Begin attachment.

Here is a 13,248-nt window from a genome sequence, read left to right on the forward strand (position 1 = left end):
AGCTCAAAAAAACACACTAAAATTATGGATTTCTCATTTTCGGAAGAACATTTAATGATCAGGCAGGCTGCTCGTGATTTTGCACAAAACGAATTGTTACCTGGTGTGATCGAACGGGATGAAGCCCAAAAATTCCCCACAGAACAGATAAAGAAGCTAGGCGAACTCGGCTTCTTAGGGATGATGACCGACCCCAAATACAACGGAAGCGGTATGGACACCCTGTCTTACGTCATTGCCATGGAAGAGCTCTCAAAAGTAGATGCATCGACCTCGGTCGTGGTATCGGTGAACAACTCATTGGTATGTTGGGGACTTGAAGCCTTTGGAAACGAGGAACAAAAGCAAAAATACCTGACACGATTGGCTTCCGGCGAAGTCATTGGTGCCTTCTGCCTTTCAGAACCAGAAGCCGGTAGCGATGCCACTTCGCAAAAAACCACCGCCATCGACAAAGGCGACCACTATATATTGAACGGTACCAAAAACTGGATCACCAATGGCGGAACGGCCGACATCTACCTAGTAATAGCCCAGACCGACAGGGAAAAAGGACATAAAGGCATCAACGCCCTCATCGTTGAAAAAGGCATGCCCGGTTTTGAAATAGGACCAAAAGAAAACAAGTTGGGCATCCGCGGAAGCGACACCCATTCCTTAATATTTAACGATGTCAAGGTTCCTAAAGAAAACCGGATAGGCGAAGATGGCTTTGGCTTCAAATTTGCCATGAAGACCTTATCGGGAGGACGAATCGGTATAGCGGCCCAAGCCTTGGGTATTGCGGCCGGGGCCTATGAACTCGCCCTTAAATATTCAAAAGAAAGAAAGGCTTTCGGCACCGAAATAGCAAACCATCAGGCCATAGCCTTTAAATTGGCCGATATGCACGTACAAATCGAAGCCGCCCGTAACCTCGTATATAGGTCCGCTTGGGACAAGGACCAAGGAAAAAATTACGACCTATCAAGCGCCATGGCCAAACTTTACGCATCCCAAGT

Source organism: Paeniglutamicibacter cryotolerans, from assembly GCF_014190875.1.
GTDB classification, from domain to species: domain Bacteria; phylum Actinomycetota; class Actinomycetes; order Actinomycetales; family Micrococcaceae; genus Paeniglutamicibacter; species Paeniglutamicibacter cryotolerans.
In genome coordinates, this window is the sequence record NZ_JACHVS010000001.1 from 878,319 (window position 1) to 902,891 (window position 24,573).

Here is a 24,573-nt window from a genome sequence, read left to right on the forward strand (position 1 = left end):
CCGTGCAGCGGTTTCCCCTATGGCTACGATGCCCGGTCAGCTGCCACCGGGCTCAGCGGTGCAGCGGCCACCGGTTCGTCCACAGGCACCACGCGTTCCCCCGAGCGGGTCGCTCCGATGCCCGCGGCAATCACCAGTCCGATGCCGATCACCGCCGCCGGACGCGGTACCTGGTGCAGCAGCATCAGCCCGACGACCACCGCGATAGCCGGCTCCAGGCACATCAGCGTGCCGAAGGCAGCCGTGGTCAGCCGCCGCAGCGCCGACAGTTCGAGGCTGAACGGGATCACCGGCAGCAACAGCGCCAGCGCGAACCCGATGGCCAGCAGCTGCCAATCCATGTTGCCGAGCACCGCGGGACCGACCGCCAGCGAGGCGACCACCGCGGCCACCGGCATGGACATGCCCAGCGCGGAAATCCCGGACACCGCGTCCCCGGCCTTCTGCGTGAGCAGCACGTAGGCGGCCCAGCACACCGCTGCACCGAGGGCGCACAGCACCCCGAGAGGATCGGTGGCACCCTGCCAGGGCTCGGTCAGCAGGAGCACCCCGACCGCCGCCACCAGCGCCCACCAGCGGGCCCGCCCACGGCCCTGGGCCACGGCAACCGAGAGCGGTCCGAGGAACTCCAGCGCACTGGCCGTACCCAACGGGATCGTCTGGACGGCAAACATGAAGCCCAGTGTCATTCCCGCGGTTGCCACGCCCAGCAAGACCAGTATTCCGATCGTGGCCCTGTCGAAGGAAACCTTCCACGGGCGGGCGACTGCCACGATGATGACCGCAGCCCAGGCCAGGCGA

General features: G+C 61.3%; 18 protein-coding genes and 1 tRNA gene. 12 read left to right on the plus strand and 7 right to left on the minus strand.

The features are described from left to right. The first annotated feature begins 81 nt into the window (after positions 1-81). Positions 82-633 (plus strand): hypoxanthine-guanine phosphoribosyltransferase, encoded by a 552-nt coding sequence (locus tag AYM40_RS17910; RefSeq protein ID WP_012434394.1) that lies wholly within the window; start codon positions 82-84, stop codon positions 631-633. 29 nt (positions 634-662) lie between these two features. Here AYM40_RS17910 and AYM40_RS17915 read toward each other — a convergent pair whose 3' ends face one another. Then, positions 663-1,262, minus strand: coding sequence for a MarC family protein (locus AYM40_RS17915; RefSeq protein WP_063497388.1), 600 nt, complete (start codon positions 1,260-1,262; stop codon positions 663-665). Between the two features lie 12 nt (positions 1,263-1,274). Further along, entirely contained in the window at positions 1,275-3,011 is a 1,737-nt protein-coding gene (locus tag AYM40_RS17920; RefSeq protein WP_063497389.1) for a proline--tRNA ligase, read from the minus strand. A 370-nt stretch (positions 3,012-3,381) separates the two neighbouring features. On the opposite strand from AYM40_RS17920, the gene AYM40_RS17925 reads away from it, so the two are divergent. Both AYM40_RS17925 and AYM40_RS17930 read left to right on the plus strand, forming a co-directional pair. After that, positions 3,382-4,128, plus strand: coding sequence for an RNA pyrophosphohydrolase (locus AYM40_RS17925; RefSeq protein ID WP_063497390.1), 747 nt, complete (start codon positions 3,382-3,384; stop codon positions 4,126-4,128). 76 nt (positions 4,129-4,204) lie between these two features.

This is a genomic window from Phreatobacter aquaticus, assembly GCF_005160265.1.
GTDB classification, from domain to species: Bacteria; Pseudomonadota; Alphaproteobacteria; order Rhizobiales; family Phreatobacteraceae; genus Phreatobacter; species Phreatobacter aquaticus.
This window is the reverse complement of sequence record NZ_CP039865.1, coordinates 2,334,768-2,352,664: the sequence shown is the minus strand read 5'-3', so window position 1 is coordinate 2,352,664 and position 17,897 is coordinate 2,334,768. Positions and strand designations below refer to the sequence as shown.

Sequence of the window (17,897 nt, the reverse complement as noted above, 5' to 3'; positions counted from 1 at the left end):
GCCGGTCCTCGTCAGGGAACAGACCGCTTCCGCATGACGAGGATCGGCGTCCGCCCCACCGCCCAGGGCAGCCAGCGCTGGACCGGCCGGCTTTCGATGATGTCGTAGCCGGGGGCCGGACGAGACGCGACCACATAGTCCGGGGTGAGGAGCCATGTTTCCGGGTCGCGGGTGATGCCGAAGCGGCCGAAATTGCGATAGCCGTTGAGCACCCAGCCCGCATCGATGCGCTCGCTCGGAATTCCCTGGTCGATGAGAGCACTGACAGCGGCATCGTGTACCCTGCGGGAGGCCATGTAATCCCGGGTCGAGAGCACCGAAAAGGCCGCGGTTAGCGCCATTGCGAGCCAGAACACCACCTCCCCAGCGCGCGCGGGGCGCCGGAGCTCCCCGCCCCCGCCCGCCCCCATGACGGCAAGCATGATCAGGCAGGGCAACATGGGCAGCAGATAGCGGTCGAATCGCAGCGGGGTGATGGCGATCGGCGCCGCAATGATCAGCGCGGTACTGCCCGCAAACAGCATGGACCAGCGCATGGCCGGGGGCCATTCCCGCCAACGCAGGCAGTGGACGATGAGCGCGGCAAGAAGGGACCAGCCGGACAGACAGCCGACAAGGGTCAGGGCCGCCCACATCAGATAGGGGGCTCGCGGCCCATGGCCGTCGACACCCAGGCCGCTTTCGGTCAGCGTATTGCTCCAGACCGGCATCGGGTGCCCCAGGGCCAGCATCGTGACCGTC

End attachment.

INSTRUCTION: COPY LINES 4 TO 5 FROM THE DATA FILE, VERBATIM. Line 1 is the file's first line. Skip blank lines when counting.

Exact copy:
GTDB classification, from domain to species: domain Bacteria; phylum Actinomycetota; class Actinomycetes; order Actinomycetales; family Micrococcaceae; genus Paeniglutamicibacter; species Paeniglutamicibacter cryotolerans.
In genome coordinates, this window is the sequence record NZ_JACHVS010000001.1 from 878,319 (window position 1) to 902,891 (window position 24,573).